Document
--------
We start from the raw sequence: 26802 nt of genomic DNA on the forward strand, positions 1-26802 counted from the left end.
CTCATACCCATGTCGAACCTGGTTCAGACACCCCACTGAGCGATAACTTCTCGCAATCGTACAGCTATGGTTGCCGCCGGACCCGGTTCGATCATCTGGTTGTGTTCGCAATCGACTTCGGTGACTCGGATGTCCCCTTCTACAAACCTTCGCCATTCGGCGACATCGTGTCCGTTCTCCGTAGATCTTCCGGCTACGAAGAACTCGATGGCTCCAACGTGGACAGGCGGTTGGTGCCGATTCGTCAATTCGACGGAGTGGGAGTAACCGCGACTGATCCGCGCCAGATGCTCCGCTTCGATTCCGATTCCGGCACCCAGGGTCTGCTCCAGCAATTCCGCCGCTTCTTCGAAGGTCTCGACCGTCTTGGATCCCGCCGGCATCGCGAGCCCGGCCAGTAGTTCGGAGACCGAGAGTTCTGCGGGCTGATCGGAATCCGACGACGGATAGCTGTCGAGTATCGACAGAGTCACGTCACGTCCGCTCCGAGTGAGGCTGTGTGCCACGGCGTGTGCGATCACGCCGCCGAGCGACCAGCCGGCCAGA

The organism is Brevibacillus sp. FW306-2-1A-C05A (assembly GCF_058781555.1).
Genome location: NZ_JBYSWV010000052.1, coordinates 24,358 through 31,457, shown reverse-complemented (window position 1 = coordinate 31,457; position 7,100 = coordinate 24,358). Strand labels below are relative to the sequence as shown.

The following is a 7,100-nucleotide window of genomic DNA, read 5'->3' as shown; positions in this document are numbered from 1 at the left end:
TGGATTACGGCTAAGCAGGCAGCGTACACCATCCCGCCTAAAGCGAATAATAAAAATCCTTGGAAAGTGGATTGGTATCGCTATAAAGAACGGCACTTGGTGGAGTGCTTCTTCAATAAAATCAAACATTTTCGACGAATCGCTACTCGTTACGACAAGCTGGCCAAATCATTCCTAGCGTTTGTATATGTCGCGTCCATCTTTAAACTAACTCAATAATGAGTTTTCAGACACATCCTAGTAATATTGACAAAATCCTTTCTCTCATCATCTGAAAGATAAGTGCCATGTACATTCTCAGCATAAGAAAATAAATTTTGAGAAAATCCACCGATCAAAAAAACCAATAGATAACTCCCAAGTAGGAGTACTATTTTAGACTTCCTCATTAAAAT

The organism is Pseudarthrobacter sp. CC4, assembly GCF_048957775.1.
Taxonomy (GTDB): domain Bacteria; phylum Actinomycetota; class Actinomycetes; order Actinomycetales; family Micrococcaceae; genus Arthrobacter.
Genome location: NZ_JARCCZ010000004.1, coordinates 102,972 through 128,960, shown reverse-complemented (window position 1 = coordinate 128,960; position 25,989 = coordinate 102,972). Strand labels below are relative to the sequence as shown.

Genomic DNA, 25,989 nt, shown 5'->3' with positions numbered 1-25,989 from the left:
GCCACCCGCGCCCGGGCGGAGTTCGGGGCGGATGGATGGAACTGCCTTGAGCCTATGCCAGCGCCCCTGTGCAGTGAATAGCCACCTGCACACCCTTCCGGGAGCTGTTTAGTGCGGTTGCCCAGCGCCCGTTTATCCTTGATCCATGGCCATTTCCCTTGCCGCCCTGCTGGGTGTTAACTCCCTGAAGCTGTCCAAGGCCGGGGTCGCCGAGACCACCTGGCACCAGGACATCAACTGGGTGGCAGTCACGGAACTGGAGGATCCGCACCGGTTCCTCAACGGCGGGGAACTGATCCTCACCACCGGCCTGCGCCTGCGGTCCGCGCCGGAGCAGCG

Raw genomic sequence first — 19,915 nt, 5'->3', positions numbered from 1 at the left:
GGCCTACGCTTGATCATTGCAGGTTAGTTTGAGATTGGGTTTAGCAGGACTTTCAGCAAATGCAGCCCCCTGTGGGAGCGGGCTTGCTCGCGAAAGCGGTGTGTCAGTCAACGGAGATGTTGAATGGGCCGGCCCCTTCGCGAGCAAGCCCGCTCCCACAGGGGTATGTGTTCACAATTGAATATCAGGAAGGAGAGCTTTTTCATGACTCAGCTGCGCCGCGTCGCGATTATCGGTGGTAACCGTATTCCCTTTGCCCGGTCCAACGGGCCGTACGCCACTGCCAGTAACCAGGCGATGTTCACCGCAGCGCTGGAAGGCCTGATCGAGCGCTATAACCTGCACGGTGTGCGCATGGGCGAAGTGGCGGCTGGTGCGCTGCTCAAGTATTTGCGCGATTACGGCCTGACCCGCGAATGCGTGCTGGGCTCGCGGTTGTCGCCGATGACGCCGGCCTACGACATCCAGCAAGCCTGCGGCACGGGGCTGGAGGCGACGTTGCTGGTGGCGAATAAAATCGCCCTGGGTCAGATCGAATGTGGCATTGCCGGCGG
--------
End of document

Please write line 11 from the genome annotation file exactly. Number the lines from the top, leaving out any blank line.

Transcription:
GCCACCCGCGCCCGGGCGGAGTTCGGGGCGGATGGATGGAACTGCCTTGAGCCTATGCCAGCGCCCCTGTGCAGTGAATAGCCACCTGCACACCCTTCCGGGAGCTGTTTAGTGCGGTTGCCCAGCGCCCGTTTATCCTTGATCCATGGCCATTTCCCTTGCCGCCCTGCTGGGTGTTAACTCCCTGAAGCTGTCCAAGGCCGGGGTCGCCGAGACCACCTGGCACCAGGACATCAACTGGGTGGCAGTCACGGAACTGGAGGATCCGCACCGGTTCCTCAACGGCGGGGAACTGATCCTCACCACCGGCCTGCGCCTGCGGTCCGCGCCGGAGCAGCG